April 30, 2004

Anal with an 'a'

Via Merriam-Webster:

compliment:
Function: transitive verb
1 : to pay a compliment to
2 : to present with a token of esteem

complement:
Function: verb
1 : to be complementary to

complementary:
Function: adjective
1 : relating to or constituting one of a pair of contrasting colors that produce a neutral color when combined in suitable proportions
2 : serving to fill out or complete
3 : mutually supplying each other's lack
4 : being complements of each other
5 : characterized by the capacity for precise pairing of purine and pyrimidine bases between strands of DNA and sometimes RNA such that the structure of one strand determines the other

abscond:
Function: intransitive verb
Etymology: Latin abscondere to hide away, from abs- + condere to store up, conceal -- more at CONDIMENT
: to depart secretly and hide oneself

admonish:
Function: transitive verb
Etymology: Middle English admonesten, from Middle French admonester, from (assumed) Vulgar Latin admonestare, alteration of Latin admonEre to warn, from ad- + monEre to warn -- more at MIND
1 a : to indicate duties or obligations to b : to express warning or disapproval to especially in a gentle, earnest, or solicitous manner
2 : to give friendly earnest advice or encouragement to


So, Chase, it looks like we were both right about admonish. But I was more right.

Posted by liz at 04:04 PM | Comments (1)

April 21, 2004

I give in

I've only been resisting this because my selection of books here at my desk is non-existent, but here goes:

“Now you know why people so often use the expression ‘that was a hard nut to crack,’ and why nutcrackers are so ugly.”

Uncle Drosselmeier in The Nutcracker (compliments of Chicago Title Insurance Company)

Directions:
1. Grab the nearest book.
2. Open the book to page 23.
3. Find the fifth sentence.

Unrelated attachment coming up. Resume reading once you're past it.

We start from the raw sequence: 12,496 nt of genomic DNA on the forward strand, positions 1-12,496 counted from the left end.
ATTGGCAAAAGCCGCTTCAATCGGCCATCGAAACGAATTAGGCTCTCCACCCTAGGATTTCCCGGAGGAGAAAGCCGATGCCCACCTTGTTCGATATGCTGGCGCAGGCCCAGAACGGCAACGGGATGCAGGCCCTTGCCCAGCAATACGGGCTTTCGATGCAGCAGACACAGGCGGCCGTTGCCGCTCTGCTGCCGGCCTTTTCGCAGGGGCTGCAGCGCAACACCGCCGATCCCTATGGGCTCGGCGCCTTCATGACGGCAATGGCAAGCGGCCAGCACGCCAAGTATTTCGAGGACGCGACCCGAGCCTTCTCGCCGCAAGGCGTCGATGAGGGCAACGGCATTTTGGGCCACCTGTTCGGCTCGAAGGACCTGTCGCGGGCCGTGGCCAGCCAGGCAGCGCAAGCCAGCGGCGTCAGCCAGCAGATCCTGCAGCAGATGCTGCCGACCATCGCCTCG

4. Post the text of the sentence in your journal along with these instructions.

Via Jenica.

Posted by liz at 10:50 AM | Comments (2)

April 07, 2004

NPR, a blessing and a curse

I woke up this morning, as every morning for the last few weeks, to more bad news from Iraq. It's much more effective than an alarm clock and a hundred times more depressing. Maybe it's because it's a slow week here in the office, or maybe it's because I'm feeling some real social responsibility, but I've been addicted to the Iraqi bloggers, in particular Raed for the politics, and Riverbend for the mood. Riverbend's english is better than Raed's, but that's really just nit-picking at this point, because I don't speak a word of Arabic. (Actually, I could since Raed's mother Faiza is teaching it on yet another blog.)
It's getting overwhelming, especially from a first-hand perspective. It's one thing for me, comfortable in Seattle, not to be able to find a legitimate source of information from the government or the news media. It's quite another thing to be there, waking up to explosions, and have the same problem. The reports vary to such a large degree and there's so much hearsay and rumor that I imagine I would spend all my time hiding under a table if I lived in Baghdad right now.
But I don't live in Baghdad. Instead, I live in a comfortable studio apartment and I try to buy organic food whenever possible, because my subscription to Ad Busters has convinced me it's the right thing to do for my health and my community. I let the water run until it's good and hot before I start the dishes. I go out for pool and cocktails several nights a week, and I walk home by myself after dark. I sleep 'til whenever on weekends and then go out for a big brunch and vegitate for the rest of the time. The hardest thing I have to decide on any given day is where to eat or drink, or what I'm in the mood for. I get all worked up in my "problems." I feel tragic and lonely and fear that my situation won't improve as much or as quickly as I would like. I harbor nasty emotions toward people I don't like and sometimes run my mouth off about them. I want a shaggier carpet and deeper cabinets, and maybe some shelves. I read expensive magazines and use the ATM at the coffeehouse with the two dollar service charge because it's three blocks closer than the bank (and downhill!). I haven't yet gone to get a library card. I complain about a light drizzle. I often throw away groceries because I don't use them before the expiration date.

And I pledged only 25 dollars to NPR, but ran up a 35 dollar bar tab on a Tuesday night.

The problem is I just don't know what I can do. I don't know how to help. So I keep doing the things I've always done, and just feel guilty about it all the time.

Sorry about all of this. Look for less depressing posts in the future.

Posted by liz at 01:33 PM | Comments (2)